CS: As well as running your book shop, I know you are also involved in a new festival, supported by Arts Council England funding. Could you tell us a little about that?

JM: Yes I’ve been planning a festival called Word Play for some time now and its finally almost here, it’s a six-day event, five days delivered at a school in Birmingham and one day online. We’ve had to change things considerably to be able to deliver it inline with Covid-19 safety measures, however some of that’s been very positive. We’ve ended up being able to work with a lot more authors and illustrators and include people not based in the UK. We have some pre-recorded workshops from authors in Indonesia and the USA, plus one live streamed workshop with an author based in New Zealand, which are all things that we possibly wouldn’t have considered before these limitations. 

The public day is 12th June and we have lots of exciting activities lined up including a special Word Play edition of The Accidental Show with James Campbell, a workshop by Knights & Bikes author Gabrielle Kent, Carson Ellis reads her book In The Half Room and demonstrates how to make a half a self portrait, Bristol based arts duo Let’s Make Art have made a workshop based around Laura Carlin’s wonderful book A World of Your Own, and our friends at Flatpack Festival have put together a special selection of short films for kids based on the themes of reading and imagination. It’s all free (there are suggested ticket prices if you can afford it for the two live workshops) so all you have to do is register via the How Brave is the Wren website.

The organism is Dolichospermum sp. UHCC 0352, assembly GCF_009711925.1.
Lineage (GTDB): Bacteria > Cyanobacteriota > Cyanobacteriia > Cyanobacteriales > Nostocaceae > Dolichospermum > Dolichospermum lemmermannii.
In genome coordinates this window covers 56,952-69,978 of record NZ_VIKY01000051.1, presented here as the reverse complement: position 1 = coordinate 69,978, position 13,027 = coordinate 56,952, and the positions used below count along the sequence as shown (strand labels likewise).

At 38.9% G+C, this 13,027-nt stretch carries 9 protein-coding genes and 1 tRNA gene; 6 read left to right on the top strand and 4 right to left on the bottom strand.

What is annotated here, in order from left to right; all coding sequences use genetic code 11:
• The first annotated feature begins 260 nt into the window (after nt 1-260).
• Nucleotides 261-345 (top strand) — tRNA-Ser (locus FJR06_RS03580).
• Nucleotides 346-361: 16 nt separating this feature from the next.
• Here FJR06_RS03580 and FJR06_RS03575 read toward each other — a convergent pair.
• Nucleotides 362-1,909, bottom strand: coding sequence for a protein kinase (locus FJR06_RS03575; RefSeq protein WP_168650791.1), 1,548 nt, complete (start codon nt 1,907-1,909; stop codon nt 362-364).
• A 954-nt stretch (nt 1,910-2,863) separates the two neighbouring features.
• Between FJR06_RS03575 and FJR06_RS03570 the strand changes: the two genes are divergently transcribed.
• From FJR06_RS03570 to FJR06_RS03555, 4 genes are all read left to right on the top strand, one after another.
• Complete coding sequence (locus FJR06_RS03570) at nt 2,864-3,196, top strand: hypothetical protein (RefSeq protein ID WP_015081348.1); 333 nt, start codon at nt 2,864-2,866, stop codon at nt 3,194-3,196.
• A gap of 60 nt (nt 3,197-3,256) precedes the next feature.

We’ve also worked with Anorak Magazine to put together a Word Play magazine to accompany the programme, with samples of books by authors in the festival and games and activities designed to get children thinking up their own ideas for stories. A PDF version of the magazine will be available to download from my website during the week of the festival 7th-12th June.

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Jenny Moore is the founder of How Brave Is The Wren. Born and bred in Birmingham, a love of art, illustration and design have always played a huge part in her  life. An education in photography matched with a passion for music led her to co-found Capsule and Supersonic Festival in Birmingham, where she was Co-Director for 13 years. The birth of two daughters in 2010 and 2013 led to thoughts of a new career and an ever-growing collection of children’s books. And so How Brave Is The Wren was born.